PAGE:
Short and leveraged (S&L) specialist Leverage Shares has acknowledged investors did not receive the full advertised three-times amplified returns on its Tesla leveraged exchange-traded product (ETP) for six days last month.
Europe’s largest S&L ETP – the $315m +3x Tesla ETP (TSL3) – experienced “significant tracking error” due to “technical issues with the margin loan provider”, the firm said.
This saw the degree of leverage applied to the underlying exposure drop to 2.8x during sessions where Tesla stock rallied 6.6% in total.
One explanation for the shortfall in returns is Leverage Shares was unable to access the necessary financing to provide the full three-times amplified exposure, an argument a company spokesperson said was “legally accurate”.
The firm’s leveraged ETPs differ from those of rival providers by being physically backed, meaning the asset manager needs to borrow funds to purchase additional shares to provide its leveraged exposure.
This may have posed an unexpected challenge to Leverage Shares given the size of TSL3 versus its other strategies.
The firm said the incident was the first time such tracking error was experienced in its five years of operating ETPs.
Raj Sheth, commercial director at Leverage Shares, told ETF Stream: “We made a mistake. We are now at $600m assets, four-times last July.
“Everyone was laughing at Elon Musk when he was trying to scale up Tesla quickly. He had issues and he admitted it. We are doing the same.”
Previously, the firm operated with a single prime broker, Interactive Brokers Ireland. It recently onboarded Goldman Sachs as a second prime broker where it holds “significant balances” supporting TSL3, a key step to “minimise similar risks and build for expected future growth”, the issuer said in a statement.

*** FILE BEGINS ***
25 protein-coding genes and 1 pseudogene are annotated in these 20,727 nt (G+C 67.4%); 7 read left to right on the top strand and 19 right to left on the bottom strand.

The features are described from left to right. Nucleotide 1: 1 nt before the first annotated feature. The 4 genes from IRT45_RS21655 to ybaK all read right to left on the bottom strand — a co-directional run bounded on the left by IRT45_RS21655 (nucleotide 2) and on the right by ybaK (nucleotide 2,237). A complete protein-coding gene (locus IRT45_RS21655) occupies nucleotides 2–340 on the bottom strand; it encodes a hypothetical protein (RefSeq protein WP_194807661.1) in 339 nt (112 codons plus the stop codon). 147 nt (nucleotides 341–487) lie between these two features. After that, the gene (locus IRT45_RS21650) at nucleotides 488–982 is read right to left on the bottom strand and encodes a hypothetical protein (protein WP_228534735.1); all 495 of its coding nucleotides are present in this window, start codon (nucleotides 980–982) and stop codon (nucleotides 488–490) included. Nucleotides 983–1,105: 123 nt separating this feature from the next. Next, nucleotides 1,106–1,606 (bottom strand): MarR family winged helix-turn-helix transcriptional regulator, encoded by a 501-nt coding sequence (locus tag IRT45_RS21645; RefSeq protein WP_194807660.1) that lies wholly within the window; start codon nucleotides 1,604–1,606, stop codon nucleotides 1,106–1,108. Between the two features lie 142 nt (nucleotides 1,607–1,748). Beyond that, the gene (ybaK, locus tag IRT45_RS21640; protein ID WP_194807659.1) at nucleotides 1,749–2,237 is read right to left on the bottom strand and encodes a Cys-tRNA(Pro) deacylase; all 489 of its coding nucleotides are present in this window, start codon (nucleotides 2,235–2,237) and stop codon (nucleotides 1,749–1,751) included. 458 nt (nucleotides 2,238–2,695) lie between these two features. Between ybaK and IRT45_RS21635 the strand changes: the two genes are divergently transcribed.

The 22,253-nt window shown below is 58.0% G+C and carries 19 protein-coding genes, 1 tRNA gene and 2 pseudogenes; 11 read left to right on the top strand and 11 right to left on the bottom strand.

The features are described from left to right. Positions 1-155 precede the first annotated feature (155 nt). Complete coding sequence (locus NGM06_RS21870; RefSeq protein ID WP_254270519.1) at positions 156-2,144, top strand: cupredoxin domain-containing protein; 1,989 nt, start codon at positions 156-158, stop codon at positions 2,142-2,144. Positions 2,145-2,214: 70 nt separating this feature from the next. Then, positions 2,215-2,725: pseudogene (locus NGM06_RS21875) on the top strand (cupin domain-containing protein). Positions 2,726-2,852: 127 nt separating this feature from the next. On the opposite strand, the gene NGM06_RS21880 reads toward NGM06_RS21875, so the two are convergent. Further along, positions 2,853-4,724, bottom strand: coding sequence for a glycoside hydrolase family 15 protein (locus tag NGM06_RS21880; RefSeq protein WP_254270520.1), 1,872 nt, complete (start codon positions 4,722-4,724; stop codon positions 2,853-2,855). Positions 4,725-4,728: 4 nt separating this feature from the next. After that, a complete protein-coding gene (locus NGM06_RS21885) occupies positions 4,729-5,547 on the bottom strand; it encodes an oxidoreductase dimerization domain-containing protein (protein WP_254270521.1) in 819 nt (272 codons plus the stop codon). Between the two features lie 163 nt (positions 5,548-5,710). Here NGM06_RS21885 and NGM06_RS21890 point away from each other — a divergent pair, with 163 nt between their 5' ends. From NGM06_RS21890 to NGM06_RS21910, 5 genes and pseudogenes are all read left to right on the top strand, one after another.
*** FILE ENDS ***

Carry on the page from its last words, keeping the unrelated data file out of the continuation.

“We have overcome the issues we have faced,” Sheth continued. “We are now signed with Goldman Sachs. If the product continues to grow, we can scale it up.”
He added the firm is not trying to compete with vanilla ETFs but its ETPs are safer than CFDs. If the company were to ever fail, the physically backed structure means investors would still be able to access the underlying assets, Sheth concluded.
Some have viewed Leverage Shares’ error as just the latest fable on the risks of short and leveraged products, with Credit Suisse’s short volatility VIX WTP and WisdomTree’s three-times leveraged oil ETP closing after single days of market volatility.
Despite seeming structural question marks, other onlookers such as Athanasios Psarofagis, ETF analyst at Bloomberg Intelligence, are less concerned.
“So, the leverage dropped to 2.8x from 3x? That does not seem like a big deal to me, especially given how volatile Tesla stock can be,” he said.
“Even with that, leverage offers very unique exposure and the product class tends to endure on, even with any type of black eye such as what has happened with exchange-traded notes (ETNs) previously.”